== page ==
A box with information relevant to a search query appearing on SERP’s right panel is called a Knowledge Panel

It only appears when the search is about an entity, for example, business, person, or location. The information inside this box lets the reader know about the entity and gives them a way to reach out to it.

Featured snippet alone offers a close competition to the organic listing for the total click share. 

But pages ranking for both the featured snippet and the knowledge panel outperform the organic listings for the CTR. A double featured snippet leaves behind the CTR of organic listings, getting 42.1% of the total click share.

Therefore, it is an added benefit if you strategize your featured snippet to trigger a knowledge panel. 

For reference, check out this post to see how Gennaro Cuofano structured his featured snippet with his Amazon author page reference. Google considered this reference and used it to display a knowledge panel alongside his featured snippet.

The other side of the story

Featured snippets can sometimes work opposite to their intent.

According to our study, 24% of users confuse featured snippets for Ads.

Featured snippets and how people confuse them for an ad

Therefore, merely optimizing content to target the featured snippet doesn’t ensure a high CTR.

Google keeps altering its interface to make the Ad label on the paid search results barely noticeable. 

As featured snippets also acquire the top position on SERPs, it is very natural for someone to get confused and not click them.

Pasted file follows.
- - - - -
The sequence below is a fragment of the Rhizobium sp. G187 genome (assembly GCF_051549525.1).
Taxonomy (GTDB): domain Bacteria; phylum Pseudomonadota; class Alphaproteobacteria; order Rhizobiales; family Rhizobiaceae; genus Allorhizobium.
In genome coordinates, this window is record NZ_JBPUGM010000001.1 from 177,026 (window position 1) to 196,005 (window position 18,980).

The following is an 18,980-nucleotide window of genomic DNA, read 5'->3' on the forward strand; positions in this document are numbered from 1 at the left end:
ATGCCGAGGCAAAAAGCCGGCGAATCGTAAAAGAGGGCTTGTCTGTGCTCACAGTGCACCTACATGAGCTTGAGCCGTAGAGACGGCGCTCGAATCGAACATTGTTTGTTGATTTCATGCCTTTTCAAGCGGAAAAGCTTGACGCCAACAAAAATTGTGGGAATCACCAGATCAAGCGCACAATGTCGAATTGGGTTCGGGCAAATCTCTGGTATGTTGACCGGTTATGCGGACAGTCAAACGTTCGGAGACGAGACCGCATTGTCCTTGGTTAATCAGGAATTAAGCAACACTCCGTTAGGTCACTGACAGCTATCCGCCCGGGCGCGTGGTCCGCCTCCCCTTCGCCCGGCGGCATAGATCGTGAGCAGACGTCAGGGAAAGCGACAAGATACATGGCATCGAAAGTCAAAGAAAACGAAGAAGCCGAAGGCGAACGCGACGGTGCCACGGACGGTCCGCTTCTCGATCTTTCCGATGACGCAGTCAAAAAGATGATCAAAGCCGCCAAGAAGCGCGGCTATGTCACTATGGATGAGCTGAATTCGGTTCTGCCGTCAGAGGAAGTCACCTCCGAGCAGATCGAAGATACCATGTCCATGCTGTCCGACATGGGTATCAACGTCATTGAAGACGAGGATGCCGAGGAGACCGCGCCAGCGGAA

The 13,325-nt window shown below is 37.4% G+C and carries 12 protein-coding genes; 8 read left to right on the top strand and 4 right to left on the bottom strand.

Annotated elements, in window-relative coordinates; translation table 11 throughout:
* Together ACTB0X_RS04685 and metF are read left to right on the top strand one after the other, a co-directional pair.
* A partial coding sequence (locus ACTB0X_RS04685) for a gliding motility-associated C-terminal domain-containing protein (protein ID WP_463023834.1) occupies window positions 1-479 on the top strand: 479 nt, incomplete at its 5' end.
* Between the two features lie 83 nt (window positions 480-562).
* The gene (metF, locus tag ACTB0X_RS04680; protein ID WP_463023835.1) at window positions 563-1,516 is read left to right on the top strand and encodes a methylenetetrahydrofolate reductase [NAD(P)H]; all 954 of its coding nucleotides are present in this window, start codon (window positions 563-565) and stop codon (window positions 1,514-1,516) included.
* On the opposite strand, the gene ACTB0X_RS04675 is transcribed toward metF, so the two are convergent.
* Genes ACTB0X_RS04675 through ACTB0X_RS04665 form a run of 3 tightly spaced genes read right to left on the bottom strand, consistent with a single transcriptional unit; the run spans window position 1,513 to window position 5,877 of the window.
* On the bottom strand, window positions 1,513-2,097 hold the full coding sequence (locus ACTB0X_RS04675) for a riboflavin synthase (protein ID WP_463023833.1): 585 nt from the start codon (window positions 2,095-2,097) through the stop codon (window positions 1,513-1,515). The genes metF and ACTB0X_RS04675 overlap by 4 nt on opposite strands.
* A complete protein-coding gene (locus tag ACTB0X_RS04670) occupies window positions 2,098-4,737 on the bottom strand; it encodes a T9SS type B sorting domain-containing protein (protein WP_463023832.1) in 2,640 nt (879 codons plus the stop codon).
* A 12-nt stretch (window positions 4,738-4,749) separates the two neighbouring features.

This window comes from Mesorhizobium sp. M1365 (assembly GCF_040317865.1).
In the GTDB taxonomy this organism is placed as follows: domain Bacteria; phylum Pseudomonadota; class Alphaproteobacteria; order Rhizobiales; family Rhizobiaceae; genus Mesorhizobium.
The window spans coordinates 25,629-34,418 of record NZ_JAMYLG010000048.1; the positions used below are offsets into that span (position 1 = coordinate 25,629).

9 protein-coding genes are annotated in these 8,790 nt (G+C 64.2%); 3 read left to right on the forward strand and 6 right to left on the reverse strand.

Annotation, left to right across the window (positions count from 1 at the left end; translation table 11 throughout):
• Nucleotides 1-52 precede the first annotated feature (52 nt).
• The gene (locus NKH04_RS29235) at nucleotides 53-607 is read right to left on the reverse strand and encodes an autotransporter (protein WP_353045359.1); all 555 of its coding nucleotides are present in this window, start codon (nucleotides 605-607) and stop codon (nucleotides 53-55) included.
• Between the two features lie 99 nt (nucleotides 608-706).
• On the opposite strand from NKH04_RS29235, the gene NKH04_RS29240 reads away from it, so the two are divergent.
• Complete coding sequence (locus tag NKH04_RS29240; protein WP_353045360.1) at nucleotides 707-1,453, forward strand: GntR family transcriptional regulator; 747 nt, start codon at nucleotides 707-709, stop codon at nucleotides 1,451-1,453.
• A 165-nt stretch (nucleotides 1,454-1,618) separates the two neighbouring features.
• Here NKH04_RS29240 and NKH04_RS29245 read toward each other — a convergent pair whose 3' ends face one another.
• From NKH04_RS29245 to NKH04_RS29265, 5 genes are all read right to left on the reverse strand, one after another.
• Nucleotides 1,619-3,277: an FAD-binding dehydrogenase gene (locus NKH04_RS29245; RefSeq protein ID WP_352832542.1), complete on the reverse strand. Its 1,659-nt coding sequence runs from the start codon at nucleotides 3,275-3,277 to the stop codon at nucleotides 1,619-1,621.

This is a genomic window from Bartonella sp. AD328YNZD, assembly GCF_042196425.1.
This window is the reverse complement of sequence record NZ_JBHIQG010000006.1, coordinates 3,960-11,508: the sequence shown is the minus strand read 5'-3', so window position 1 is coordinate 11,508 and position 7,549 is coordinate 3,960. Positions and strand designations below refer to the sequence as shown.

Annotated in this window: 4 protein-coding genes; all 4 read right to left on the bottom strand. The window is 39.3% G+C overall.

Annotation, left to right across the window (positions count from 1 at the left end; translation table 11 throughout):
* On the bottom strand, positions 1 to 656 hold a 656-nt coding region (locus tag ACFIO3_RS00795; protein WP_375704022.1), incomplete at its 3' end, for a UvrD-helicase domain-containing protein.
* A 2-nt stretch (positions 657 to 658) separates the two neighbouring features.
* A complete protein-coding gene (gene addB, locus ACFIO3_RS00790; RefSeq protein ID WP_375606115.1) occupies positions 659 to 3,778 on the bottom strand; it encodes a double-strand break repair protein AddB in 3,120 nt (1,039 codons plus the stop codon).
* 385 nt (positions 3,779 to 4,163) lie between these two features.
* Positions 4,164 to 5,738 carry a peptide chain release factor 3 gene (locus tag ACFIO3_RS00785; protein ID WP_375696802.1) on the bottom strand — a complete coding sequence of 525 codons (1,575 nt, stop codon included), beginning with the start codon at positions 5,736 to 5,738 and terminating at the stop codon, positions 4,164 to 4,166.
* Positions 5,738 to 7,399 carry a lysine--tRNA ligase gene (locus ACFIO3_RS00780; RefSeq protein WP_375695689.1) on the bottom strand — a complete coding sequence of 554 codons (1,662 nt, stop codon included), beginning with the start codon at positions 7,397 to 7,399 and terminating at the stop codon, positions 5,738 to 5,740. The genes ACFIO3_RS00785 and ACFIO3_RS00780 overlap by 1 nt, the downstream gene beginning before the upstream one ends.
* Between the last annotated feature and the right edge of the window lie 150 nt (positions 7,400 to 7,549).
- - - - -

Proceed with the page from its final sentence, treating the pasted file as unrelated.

According to Dr. Pete Meyers, the Marketing Scientist at Moz:

“The lesson for SEOs is that we can’t just target a feature — we need to understand query intent, what our buyers expect from that feature, and how they perceive that feature.”

Try to make your content look like a straightforward, quick answer to a query with images for references to appear very different from an ad.

Wrap up

Google introduced the featured snippet to make it easy for searchers to find relevant answers quickly. With voice search technology becoming a common search tool for half of the smartphone users,  featured snippets catered to the trend and enabled users to read the answer out loud.

To make Google identify your content worthy to pick snippets from, you have to optimize your content so it’s relevant and appropriate for voice search SEO, so it helps to bring in more traffic to your site.